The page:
¶2 Considering the testimony above, we think it a fair conclusion that the contract between Ufer and Rawlings was that the leases were to be produced for and assigned to Ufer for a consideration of $ 6,000 for the leases and an additional $ 600 commission to Rawlings. If the written memorandum be regarded as ambiguous in regard to whether or not the commission to be paid was over and above the $ 6,000 price, then parol evidence was admissible to explain it, and a fair inference may be drawn from plaintiff's testimony that the true construction of the contract was that the commission was not included in the purchase price of $ 6,000. If the memorandum be regarded as incomplete, then parol testimony not inconsistent with the memorandum was admissible to show the full agreement. As was said by the court in Smith v. Bond, 56 Okla. 112, 155 P. 1116:

"Where an oral contract is partially reduced to writing, and the writing evidencing it is not a complete and final statement of the entire transaction, parol evidence not inconsistent with such written contract is admissible to show the full agreement."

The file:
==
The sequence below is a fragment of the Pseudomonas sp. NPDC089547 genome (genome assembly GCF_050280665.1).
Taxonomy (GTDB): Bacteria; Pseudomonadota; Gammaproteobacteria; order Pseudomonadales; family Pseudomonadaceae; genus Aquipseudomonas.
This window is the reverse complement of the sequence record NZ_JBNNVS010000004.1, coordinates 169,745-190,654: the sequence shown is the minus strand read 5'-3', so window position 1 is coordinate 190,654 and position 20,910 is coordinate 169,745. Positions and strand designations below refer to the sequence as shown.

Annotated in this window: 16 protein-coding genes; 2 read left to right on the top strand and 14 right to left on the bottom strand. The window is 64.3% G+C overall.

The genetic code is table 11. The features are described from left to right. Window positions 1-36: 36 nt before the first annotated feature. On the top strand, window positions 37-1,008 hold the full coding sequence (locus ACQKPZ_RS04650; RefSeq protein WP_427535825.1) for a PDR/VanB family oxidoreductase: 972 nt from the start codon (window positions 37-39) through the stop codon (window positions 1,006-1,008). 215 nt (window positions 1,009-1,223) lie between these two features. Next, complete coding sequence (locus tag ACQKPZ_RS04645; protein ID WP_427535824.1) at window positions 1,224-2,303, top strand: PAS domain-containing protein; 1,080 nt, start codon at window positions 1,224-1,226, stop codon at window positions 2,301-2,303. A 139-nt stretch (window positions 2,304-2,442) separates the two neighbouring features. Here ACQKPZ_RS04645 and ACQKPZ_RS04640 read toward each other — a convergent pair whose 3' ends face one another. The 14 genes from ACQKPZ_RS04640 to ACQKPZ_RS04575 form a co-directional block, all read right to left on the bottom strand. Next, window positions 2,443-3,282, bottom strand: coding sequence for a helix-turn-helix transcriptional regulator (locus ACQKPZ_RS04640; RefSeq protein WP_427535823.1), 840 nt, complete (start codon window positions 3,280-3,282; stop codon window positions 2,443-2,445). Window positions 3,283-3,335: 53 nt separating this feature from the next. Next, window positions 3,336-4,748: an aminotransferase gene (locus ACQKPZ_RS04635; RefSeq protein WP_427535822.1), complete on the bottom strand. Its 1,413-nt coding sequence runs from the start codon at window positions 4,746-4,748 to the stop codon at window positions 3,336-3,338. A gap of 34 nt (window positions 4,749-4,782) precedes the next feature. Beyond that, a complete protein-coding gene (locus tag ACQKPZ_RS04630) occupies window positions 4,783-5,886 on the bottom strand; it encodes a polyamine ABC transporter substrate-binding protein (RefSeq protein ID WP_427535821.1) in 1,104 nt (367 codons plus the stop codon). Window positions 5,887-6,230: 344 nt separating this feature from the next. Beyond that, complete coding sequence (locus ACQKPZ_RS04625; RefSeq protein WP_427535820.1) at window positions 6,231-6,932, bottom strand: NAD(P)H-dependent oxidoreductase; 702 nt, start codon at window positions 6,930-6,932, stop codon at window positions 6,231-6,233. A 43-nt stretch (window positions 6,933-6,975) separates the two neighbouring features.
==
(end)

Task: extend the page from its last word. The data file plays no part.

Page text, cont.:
¶3 To the same effect is Holmes v. Evans, 29 Okla. 373, 118 P. 144, where it was said:

"While a written contract cannot be contradicted by parol evidence, it is permissible, where the writing does not purport to set out the entire contract to show by parol other stipulations, not inconsistent with those expressed. Where a contract rests partly in parol, that part which is in writing is not to be contradicted by parol evidence."

¶4 The evidence in this case shows that until after the assignment was executed Rawlings' sole dealings were with Ufer. Jackson was not mentioned. Ufer asked Rawlings, "Why can't you act for me?" and "You buy the leases for me?" So, too, Rawlings testified that Ufer instructed him to close the sale at Tulsa. The written memorandum contained nothing in regard to these matters. Under the testimony we think a fair inference might be drawn that the assignment was to be to Ufer, and not to any one else, and that the sale was to be closed at Tulsa.